Note that I'm using an underscore at the start of the output folder. Folders and pak files that start with an underscore are ignored by the game, so if you unpack to your mods folder it won't load the unpacked files. If you omit the underscore, make sure you check whether the game is loading the assets from your folder or from the pak file (cog icon in the bottom right corner of the main menu).


    Don't see anything happen when you hit enter? Just wait. As long as it's not showing you a new empty line with the current directory, it's busy.
  3. bk3k

    bk3k Oxygen Tank

    They're mistaken. Please inform them of this as well - please send them this thread. You can use either loose files in folders(named for the mod) or .pak files. Put the .pak files in \starbound\mods\
    While I do somewhat hate .pak files (as I like to look and tinker and they add additional steps to do so), they do have some advantages over loose files.

    1. They (effectively) take up less space. This is due to a quirk in how file storage systems work. There would be a set cluster size - the default system in Windows is NTFS and NTFS has a default cluster size of 4KB. It could be set higher though(which speeds loading larger files). Only 1 file can be used by a single cluster, but files often use multiple clusters as they usually don't fit in only 1 cluster. A 1KB file therefore effectively takes up 4KB of space. A 5KB file effectively takes up 8KB of space. Even worse with 64KB clusters - a 1KB file effectively takes 64KB. That wasted space can add up. HBP+ alone has close to 6,000 files (And that's after I shaved down quite a few). FU has nearly 70,000 files! But a packed file - as far as your operating system is concerned - is only 1 file, so you cut down on wasted space even without compression.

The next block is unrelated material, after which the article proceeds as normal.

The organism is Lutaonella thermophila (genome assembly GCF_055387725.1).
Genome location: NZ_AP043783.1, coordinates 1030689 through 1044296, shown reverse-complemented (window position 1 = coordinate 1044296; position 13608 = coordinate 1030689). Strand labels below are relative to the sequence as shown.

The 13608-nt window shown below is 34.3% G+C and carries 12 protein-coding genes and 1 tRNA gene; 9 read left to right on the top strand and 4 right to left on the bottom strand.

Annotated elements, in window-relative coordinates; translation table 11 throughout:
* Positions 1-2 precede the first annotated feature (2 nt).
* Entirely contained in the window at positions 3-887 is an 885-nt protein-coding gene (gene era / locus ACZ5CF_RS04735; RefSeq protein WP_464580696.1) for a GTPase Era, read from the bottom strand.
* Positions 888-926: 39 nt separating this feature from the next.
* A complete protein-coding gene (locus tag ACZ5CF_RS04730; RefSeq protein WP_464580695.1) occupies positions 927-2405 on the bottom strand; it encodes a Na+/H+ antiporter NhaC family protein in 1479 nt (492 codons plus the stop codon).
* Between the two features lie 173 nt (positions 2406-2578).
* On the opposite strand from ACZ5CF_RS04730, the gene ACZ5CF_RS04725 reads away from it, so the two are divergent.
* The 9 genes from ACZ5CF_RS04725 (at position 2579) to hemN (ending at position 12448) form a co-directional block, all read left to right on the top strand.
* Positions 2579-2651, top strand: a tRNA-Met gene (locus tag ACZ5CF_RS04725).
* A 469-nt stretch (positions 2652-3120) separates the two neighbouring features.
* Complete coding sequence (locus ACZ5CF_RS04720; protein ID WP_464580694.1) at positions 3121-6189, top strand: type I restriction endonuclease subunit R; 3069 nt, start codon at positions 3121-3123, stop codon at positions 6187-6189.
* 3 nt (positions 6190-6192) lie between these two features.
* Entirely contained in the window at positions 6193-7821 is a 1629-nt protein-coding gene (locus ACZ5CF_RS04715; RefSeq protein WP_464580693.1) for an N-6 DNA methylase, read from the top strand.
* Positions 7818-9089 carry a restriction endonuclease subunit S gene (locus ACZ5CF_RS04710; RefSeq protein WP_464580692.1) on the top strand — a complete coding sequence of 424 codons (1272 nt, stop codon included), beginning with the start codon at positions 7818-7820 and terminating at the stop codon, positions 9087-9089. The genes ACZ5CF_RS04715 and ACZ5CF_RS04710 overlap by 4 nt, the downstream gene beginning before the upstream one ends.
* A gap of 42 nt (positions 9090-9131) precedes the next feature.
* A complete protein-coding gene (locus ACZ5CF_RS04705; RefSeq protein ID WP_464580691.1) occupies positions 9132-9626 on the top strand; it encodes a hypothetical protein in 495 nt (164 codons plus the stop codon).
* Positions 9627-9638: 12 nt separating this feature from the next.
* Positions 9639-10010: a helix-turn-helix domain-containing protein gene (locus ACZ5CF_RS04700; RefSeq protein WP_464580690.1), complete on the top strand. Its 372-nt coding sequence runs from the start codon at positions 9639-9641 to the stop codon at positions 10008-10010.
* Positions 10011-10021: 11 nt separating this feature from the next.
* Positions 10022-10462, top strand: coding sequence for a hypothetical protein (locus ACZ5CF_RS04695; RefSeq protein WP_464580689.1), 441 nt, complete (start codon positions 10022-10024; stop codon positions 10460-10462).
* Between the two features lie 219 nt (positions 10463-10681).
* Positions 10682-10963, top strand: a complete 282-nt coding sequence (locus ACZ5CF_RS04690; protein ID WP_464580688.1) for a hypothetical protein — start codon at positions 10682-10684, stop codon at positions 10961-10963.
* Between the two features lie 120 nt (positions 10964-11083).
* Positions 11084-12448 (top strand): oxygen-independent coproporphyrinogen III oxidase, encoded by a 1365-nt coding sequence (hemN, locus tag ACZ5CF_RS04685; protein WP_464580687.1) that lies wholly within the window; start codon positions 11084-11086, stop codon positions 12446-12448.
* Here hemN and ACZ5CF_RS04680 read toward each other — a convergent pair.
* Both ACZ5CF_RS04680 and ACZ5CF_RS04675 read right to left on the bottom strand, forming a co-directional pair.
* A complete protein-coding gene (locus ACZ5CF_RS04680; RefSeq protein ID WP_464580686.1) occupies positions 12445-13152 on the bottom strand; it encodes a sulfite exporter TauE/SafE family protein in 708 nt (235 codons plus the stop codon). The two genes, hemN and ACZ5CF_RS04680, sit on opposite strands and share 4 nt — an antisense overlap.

2. They load faster. With loose files, Starbound is reading all the files individually. That means reading lots of partially empty clusters, and thus wasting time. If using a traditional spinning magnetic storage drive, the head needs to move around too and that makes makes loose files even slower by comparison.

    Now the disadvantages really are just a problem for mod makers and tinkerers.
    1. Proprietary format with proprietary tools. You cannot use great tools like 7zip (or anything with a GUI) to handle packing and unpacking. You must instead handle it with command line tools.
    2. You can't really browse through it without unpacking it. And of course you can't edit it this way. Unpack, edit, repack. Loose files you just edit and use as-is.